Saturday, May 26, 2012

Trailer for Metroxical New York

Metroxical New York Documentary Film at IFFK 2012

Ok here's a bit of an exciting news for y'all! 'Metroxical New York' is having its World Premiere at the 5th International Documentary and Short Film Festival of Kerala, between 8th-12th June 2012, at Trivandrum. It's part of the official selection under the Long Documentary Competitive section. Directed & Narrated by Kousalya, Co-directed by Dass, Co-created by Raghu & Ramesh Mourthy as part of the production of AccessibleHorizon FilmCollective, Accessible Horizon Films. Here's a poster.
For those who are wondering what, about a year and half ago, we shot our now, latest documentary film called 'Metroxical New York' in underground New York City(some of you know about it). Due to 500 & 5's production, it had taken kind of a backseat w.r.t editing and post-production. But now it's all done and ready. For more info, visit

Monday, May 21, 2012

4 Basics before making an Indie film - Learning from ‘Ayynoorum Ayynthum (500 & 5)’ (Part 2)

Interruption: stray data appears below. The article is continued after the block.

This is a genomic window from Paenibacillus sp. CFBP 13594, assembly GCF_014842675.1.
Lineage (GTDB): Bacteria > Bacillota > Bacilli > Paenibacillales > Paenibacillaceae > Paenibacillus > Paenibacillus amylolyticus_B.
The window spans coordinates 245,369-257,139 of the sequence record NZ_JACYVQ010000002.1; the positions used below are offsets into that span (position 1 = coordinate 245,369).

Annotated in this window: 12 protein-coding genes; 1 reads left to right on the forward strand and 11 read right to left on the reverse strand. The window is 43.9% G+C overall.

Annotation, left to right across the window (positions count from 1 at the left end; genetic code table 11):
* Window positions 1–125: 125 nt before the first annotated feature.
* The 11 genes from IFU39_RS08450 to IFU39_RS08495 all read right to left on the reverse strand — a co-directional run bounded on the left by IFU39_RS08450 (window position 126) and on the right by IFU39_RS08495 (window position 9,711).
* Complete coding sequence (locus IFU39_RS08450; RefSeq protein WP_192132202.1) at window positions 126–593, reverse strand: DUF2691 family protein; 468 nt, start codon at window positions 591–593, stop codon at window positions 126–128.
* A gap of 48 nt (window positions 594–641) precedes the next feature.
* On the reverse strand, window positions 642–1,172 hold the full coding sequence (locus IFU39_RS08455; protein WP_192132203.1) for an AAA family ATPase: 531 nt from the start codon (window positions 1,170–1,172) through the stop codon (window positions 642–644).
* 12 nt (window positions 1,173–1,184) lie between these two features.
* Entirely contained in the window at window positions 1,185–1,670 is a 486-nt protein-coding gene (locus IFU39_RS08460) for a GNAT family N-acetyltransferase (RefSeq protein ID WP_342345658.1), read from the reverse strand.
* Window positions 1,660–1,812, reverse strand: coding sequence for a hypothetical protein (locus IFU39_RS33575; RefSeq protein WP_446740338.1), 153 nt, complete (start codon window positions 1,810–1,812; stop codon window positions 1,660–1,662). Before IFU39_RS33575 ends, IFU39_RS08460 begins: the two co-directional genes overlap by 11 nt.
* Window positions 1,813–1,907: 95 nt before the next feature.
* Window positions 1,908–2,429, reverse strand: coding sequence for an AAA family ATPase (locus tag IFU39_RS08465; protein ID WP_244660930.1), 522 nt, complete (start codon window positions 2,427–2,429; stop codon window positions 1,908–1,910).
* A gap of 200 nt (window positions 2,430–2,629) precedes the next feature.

(This is part 2 of the Indie filmmaking Series 'Learning from Ayynoorum Ayynthum (500 & 5). Part 1 Intro can be found here)
So you know, there’s this one time, in our lives, no actually, make that many times, where we realize there’s gotta be a line between ‘talking’ and ‘just doing it’. Many a times, we know we’ve been having this feeling of wanting to do something but never get around to it. But at some point, that ‘wanting’ to do it, turns into actually ‘doing it’ and for that to happen, especially when you’re trying to make an independent film, you need to have some basic things in place that’ll help you ‘decide’ to make that transition. Of course, like anything, there are so many other things that can tell you when you make that transition. Now coming to think of it, before we started production of Ayynoorum Ayynthum (500 & 5), we apparently had undergone these basics, without which we wouldn’t have been prepared for the next stages.